Brooks on Beer: Learning to Homebrew

Written by Jay R. Brooks for The Contra Costa Times and

The new year is a perfect time to start something new — like homebrewing. (David Perry/Lexington Herald-Leader/MCT)
The new year is a perfect time to start something new — like homebrewing. (David Perry/Lexington Herald-Leader/MCT)

The new year is a perfect time to start something new — like homebrewing. There’s no better way to appreciate the beer you drink, and unlike most hobbies, at the end of the day, you’ve got beer. How’s that for a reward?

There has been a huge surge of interest in homebrewing in recent years. The American Homebrewers Association saw its membership jump to 35,000, a 20 percent increase from 2011 to 2012. According to their estimates, 1 million people — including 130,000 Californians — made beer or wine at home last year. With more than a thousand clubs and 300-plus homebrewing competitions nationwide, it’s clear that the DIY beer bandwagon has arrived.

If you’d like to join those eager homebrewers, here are some resources to help.

All stocked up

The Bay Area boasts at least 15 specialty shops that have all the equipment, ingredients and resources you need to start making beer — and they’re staffed by experienced homebrewers who are eager to help.

Take Homer Smith, who has been the manager at Berkeley’s Oak Barrel Winecraft shop seemingly forever. He has been homebrewing since 1969. Smith teaches aspiring brewers the craft and offers occasional demonstration days, where prospective beer makers can get a sense of what the process entails and ask any questions.

Concord’s MoreBeer offers two classes per month, including a basic brewing session ($20) on the second Saturday of each month, and an all-grain advanced brewing class on the first Saturday, according to showroom manager David Wonder. The classes are taught by Austen Conn, a professional brewer at Trumer Brauerei in Berkeley.

Likewise, Brewcraft in San Francisco offers classes every Monday evening, and Livermore’s Good Brewer has classes on select Saturdays.

You’ll find links to 15 homebrewing stores — with class schedules and services listed on their respective websites — on my Bottoms Up blog at I’ve also posted links to 37 local homebrew clubs you may be interested in exploring, from Berkeley’s Bay Area Mashers to Pacifica’s Brewbirds of Hoppiness to San Jose’s Worts of Wisdom Homebrewers.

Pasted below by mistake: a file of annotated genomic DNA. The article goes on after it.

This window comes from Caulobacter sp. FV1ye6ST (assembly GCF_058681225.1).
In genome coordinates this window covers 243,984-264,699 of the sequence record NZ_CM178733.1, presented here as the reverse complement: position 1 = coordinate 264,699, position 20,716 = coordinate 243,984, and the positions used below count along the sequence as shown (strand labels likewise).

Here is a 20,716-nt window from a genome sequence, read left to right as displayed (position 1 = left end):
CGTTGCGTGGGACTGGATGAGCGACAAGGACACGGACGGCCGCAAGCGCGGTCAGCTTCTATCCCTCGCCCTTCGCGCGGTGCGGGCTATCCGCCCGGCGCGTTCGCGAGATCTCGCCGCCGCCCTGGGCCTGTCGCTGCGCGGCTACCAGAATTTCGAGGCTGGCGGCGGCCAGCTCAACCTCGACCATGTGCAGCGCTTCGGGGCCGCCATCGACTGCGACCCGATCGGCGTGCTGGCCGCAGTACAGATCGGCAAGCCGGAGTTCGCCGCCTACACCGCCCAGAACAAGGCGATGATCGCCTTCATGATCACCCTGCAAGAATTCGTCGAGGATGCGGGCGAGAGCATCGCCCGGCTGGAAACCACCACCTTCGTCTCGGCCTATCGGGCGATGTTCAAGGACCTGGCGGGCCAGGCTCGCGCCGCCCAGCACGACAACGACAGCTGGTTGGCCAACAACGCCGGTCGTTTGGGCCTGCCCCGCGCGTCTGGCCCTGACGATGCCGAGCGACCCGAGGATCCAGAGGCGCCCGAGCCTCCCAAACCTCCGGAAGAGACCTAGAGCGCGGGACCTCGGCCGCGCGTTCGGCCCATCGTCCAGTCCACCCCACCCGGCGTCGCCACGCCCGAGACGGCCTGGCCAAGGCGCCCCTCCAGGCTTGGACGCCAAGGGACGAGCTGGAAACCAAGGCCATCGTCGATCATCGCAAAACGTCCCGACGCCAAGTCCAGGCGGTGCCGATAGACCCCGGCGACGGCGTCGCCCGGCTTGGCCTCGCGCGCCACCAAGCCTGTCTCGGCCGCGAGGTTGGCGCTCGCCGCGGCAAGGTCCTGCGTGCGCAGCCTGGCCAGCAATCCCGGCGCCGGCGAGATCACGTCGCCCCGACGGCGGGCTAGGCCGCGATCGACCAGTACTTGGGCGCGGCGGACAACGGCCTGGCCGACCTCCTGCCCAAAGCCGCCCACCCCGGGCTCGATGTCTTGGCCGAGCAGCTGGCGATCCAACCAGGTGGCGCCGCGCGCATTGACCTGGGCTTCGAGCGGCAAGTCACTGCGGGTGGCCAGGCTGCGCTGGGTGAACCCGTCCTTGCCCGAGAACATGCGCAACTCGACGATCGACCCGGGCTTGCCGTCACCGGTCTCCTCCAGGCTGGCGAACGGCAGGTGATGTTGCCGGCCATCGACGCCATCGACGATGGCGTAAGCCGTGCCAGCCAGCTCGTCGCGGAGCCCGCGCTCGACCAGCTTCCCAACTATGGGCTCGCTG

Brews fests

This cold weather makes it tempting to stay indoors, but here are three good reasons to leave your house this winter. Sponsored by the Brewing Network, the fourth annual Winter Brews Festival — which runs from noon to 4 p.m. Saturday at Todos Santos Plaza in Concord — is one of the best resources for homebrewing information. The $40 ticket includes tastes from more than 30 top breweries, many run by people who started out as homebrewers. Be sure to swing by the booths staffed by the MoreBeer and HopTech homebrew shops and homebrewing clubs as well. Proceeds benefit the Coral Reef Alliance. Details:

On Feb. 1, Russian River Brewing will be releasing its widely popular triple IPA, Pliny the Younger. The Guerneville brewpub will open at 11 a.m., but expect to wait. Last year’s wait times stretched as long as five hours. They’ll have Younger for two weeks, with an allocation for each day. Details:

Do you dream of owning your own brewery? The San Jose Cooperative Brewery & Pub hopes to build a co-op brewery. They’re hosting a beer tasting ($20) and membership drive at San Jose’s Drying Shed, 402 Toyon Ave., from 2 to 5 p.m. Feb. 2. Details:

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